Sisters lose shares in farm after father dies without making a will
The granddaughters of a farmer have lost their shares in his farm because of complications that arose when their father died without making a will.
The grandfather had died in 1992, leaving behind a wife and four children. His will stated that the farm was to be left to his wife and two of his sons as tenants in common.
The will added that in order to receive their share of the farm, the two sons must pay a specified sum to the other two siblings within nine months of his death. If this didn’t happen, their share of the farm would pass to the other two siblings.
However, one of the two sons died without making a will of his own in 1990, two years before the death of the grandfather. He was, of course, unable to pay the sum to the siblings. His daughters were not told of the condition and also failed to pay their aunt and uncle.
The granddaughters claimed they didn’t need to make the payment as it was a condition of their father’s rather than their own.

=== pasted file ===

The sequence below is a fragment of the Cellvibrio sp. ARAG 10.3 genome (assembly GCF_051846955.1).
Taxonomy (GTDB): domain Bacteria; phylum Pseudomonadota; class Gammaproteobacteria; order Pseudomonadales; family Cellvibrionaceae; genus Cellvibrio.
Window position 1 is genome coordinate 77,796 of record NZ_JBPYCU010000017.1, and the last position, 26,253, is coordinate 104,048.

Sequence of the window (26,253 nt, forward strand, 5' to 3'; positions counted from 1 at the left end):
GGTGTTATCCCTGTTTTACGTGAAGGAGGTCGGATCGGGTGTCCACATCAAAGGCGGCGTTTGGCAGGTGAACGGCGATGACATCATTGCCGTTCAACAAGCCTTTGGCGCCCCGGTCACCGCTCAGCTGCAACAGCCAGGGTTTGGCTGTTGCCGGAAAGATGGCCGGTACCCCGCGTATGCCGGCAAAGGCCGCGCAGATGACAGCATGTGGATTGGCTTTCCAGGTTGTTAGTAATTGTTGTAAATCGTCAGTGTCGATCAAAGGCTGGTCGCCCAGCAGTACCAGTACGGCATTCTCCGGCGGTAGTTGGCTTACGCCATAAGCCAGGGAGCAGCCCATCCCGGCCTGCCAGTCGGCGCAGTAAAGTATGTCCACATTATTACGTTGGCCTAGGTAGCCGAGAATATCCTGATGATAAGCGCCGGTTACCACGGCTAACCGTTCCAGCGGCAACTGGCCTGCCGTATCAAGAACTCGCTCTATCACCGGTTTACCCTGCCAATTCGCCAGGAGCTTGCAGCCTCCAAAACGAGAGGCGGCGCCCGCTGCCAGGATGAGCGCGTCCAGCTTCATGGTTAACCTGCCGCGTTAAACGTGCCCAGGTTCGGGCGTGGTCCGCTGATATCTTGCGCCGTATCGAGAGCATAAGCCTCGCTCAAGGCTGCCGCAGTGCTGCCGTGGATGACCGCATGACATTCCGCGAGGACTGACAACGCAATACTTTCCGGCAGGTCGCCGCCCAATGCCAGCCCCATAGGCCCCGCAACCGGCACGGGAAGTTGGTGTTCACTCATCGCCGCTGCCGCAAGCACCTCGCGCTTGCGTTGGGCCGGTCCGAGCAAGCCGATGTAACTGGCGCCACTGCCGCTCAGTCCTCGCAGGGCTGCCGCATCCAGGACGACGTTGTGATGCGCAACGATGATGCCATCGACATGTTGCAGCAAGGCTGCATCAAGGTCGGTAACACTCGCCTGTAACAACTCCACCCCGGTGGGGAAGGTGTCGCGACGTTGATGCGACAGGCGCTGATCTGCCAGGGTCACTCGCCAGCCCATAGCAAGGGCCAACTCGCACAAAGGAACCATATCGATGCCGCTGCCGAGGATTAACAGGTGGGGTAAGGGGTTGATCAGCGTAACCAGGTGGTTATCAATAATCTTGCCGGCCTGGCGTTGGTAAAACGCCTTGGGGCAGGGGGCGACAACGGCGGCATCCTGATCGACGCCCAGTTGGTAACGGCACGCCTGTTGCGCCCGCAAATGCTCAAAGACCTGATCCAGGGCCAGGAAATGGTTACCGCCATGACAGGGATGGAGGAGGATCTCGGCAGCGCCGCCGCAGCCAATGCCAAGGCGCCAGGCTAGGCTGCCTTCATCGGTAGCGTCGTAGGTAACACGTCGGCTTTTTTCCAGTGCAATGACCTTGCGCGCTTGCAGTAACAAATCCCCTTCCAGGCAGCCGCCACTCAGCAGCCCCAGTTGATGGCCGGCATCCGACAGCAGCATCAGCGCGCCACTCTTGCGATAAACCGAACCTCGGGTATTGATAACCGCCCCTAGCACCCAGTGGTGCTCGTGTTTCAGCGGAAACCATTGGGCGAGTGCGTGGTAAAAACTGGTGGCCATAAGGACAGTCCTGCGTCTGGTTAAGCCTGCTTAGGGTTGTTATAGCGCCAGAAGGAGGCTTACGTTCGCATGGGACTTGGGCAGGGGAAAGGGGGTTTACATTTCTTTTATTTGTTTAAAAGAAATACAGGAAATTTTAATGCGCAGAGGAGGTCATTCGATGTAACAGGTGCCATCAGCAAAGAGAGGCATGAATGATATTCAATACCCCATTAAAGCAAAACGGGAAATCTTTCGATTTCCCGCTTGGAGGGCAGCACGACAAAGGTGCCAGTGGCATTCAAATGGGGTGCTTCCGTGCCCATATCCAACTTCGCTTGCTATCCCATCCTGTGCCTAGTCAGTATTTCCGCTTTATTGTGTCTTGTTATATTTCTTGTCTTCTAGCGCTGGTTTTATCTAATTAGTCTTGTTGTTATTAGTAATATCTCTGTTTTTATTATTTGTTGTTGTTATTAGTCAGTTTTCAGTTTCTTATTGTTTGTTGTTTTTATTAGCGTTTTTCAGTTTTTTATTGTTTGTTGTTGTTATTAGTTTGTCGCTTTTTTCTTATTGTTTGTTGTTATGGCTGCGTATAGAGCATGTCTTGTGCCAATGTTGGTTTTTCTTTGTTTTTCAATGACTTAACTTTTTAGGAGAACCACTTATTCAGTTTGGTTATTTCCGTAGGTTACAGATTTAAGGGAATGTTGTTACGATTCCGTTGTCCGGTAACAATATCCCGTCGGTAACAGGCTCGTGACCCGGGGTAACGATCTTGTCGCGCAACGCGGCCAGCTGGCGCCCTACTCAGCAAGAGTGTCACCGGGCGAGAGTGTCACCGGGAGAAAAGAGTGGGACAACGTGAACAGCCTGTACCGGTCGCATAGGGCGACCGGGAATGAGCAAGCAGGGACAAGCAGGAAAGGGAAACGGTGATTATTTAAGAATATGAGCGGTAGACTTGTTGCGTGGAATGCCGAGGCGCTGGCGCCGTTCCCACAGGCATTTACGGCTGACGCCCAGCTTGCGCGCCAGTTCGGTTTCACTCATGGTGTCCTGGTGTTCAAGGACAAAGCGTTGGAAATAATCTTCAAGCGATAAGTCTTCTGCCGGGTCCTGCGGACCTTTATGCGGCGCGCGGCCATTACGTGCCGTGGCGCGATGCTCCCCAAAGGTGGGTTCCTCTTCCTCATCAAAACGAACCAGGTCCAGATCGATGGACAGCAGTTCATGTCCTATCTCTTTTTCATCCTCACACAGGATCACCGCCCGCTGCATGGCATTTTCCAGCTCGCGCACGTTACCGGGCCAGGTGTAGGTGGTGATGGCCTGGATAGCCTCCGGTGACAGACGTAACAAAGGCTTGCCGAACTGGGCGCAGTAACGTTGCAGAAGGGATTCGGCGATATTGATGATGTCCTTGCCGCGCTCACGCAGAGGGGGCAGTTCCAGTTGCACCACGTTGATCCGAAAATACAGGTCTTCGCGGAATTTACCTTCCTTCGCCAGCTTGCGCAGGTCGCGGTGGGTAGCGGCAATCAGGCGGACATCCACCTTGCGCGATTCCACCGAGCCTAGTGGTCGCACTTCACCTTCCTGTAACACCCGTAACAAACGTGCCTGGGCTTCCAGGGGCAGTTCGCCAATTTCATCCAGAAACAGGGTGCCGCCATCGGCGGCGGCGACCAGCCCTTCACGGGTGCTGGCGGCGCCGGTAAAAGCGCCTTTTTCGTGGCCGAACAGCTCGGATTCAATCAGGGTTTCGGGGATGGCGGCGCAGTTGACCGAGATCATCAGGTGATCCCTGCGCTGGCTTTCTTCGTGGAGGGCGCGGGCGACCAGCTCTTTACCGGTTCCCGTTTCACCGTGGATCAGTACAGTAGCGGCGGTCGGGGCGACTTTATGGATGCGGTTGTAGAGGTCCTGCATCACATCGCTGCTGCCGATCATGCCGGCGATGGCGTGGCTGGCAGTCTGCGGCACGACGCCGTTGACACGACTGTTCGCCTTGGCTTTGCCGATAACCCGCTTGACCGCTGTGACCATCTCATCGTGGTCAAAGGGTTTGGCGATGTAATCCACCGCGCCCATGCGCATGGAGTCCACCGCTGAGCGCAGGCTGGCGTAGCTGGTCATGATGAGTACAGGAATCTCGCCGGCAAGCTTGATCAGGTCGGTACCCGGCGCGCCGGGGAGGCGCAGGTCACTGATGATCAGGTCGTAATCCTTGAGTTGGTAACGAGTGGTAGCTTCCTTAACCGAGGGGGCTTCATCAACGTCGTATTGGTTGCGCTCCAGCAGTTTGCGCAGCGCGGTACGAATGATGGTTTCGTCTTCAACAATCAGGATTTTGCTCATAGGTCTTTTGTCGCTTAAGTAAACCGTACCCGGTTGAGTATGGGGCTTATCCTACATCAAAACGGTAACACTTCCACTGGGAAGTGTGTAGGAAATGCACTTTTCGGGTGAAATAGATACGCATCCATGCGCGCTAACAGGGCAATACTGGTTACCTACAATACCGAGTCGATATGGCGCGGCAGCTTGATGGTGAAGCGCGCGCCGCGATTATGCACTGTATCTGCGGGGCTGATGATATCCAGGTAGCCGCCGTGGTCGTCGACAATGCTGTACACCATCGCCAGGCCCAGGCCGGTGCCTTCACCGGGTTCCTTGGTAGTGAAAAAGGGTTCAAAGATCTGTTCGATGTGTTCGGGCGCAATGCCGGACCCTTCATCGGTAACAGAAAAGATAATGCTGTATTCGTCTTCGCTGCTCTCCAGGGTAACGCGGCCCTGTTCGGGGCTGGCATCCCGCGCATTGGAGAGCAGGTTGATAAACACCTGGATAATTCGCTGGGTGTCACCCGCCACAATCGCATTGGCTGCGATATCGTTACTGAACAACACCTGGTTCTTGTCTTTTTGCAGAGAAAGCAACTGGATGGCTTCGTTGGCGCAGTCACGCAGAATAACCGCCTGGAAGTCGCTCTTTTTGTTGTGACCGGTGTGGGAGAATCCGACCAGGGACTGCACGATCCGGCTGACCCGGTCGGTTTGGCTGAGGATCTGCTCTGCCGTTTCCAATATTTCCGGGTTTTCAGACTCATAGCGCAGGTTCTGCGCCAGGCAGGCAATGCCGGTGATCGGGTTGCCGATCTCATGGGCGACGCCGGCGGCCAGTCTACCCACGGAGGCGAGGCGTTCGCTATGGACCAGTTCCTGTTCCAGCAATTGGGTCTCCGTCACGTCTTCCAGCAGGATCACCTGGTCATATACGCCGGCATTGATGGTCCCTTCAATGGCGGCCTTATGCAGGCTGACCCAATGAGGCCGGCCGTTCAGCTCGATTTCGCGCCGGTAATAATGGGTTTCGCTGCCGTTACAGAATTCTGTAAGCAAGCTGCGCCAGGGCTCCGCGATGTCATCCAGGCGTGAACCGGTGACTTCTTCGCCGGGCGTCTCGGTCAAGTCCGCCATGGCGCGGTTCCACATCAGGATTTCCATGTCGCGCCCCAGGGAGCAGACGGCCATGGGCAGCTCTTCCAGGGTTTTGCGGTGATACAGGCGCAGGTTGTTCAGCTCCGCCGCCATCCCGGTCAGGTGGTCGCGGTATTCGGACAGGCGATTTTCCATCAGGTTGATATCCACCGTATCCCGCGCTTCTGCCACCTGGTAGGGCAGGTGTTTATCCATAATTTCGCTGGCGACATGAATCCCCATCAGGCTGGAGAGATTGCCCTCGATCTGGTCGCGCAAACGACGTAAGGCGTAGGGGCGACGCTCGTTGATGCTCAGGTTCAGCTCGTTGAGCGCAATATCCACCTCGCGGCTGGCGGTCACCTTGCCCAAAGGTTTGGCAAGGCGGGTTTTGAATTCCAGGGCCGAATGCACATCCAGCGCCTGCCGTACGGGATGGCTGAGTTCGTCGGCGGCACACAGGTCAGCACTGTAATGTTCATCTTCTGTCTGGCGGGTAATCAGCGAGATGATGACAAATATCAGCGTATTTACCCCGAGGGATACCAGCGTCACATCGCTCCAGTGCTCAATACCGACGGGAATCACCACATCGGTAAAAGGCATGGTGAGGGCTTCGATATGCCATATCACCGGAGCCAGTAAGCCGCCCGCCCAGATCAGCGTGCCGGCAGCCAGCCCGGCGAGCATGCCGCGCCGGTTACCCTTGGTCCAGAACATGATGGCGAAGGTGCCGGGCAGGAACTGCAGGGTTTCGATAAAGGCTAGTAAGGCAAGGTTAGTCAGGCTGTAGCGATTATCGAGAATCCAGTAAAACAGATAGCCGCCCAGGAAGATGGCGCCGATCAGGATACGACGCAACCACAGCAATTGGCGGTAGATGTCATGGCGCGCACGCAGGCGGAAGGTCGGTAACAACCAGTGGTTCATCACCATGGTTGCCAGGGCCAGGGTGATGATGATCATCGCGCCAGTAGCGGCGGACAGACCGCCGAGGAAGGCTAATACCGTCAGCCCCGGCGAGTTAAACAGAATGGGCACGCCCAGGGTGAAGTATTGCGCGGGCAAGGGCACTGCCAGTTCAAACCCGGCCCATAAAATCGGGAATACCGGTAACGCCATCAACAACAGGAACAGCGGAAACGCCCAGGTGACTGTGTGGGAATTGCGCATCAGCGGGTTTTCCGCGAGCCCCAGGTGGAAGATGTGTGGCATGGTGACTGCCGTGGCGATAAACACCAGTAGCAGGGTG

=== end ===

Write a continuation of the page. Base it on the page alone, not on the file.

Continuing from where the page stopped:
They also argued they were free from the consequences of not fulfilling the clause as they had not known about it and therefore compliance would have been impossible.
The High Court ruled that as ‘substituted beneficiaries’ they were subject to the same conditions as their father would have been, meaning they needed to make a payment to the aunt and uncle.
It also refused their argument that not knowing about the clause made it impossible for them to comply.
The grandfather didn’t specify that beneficiaries must be notified in sufficient time in order for the clause to be fulfilled.
Instead, the gift would be passed over to the aunt and uncle if the clause was not met.
As the granddaughters failed to comply with the condition, their share of the farm passed to their aunt and uncle.
Please contact Lisa McBrearty or Benedict Smith for more information about the issues raised in this article or any aspects of wills and probate.